On Monday night, Roeland Park, KS, a first ring suburb of Kansas City, MO with a population of 6800 people, passed dramatic changes to its animal control laws.
Part of the law change was to repeal the city's 27 year old ban on pit bulls -- and this is the part of the law that has gotten the most attention -- from the media headlines to the public commentary.
But I think the focus of all of the attention on "pit bulls" has done a major disservice to the public commentary about public safety and effective animal control legislation, and that's too bad.
In the world of striving to be first with the news, and 7 second sound bites, a deep dive into the ordinance isn't something that is really getting done, well, anyway. But there were a lot of great provisions in this law, most designed to increase public safety, and all of that has gotten lost in the chatter about the BSL repeal. Below are some of the provisions that will make life better for animals in Roeland Park, and make the community safer:
1) A well-defined section on nuisance animals -- which protects residents from owners who's animals emit excessive noise, property damage, running at large, jump on, chase or injure another domestic animal.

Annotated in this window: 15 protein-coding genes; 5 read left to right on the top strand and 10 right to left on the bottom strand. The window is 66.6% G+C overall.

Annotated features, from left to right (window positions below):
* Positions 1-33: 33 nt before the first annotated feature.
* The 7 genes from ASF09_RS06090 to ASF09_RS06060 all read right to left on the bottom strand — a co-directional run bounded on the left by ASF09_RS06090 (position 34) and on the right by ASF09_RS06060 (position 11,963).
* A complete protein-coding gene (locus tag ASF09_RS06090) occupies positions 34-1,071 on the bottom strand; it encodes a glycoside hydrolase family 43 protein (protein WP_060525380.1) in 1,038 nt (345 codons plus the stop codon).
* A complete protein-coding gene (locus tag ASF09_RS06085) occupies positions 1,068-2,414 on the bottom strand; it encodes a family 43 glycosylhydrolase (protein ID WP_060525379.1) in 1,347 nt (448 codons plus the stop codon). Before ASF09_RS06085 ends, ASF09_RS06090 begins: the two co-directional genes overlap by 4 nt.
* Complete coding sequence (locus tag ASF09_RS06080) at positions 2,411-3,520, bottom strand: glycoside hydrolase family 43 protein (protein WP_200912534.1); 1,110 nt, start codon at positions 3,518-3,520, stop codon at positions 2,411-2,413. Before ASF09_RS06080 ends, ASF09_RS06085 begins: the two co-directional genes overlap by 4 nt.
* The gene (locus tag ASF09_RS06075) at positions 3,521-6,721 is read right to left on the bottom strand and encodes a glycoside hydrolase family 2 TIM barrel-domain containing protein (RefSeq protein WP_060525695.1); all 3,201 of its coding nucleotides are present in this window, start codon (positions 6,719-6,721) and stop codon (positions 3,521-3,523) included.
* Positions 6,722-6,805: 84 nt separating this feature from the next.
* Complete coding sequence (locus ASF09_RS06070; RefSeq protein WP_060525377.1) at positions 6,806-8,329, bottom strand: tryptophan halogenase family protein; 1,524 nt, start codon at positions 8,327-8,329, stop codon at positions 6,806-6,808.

2) A solid definition and restriction of "Dangerous animals" (regardless of breed) - as an animal that bites or injures a person or domestic animal.
3) A separate definition of "Vicious animals".
4) It allows members of the community to institute TNR for cats. Previously the city was paying for animal control enforcement to pick up cats and paying a daily hold fee at their shelter for feral cats. The city will no longer incur those costs.
5) Adding an entire section on tethering within the definition of animal cruelty -- including attaching chains directly to dogs without a proper collar, continuously tethering a dog for more than 1 hour, and the use of a chain, leash, rope, collaring device or tether that weighs more than 1/8 of the animal's body weight or is so heavy to inhibit free movement within the tethering area, or the tethering the dog in a manner that could cause injury, strangulation or entanglement.
I think when you look at the laws that were added, I think they do a particularly good job of INCREASING the ability of the public to protect themselves from potentially dangerous dogs -- regardless of breed or appearance. Also, the definitions of tethering within the cruelty section allow for dogs to be removed from a cruel tethering situation before a toddler unwittingly walks up to the dog -- which also increases public safety.
I think when you look at these provisions, it allows residents take a proactive response to potentially dangerous dog situation and irresponsible owners before a major incident occurs. It allows for them to take proactive steps regardless of the breed, or appearance of the dog. It also still allows them to target 'pit bulls' (or Chows, or Labradors) that might be potentially dangerous based on their actions -- without wasting resources on dogs or owners that are not a threat to the public.
It's a complete win/win.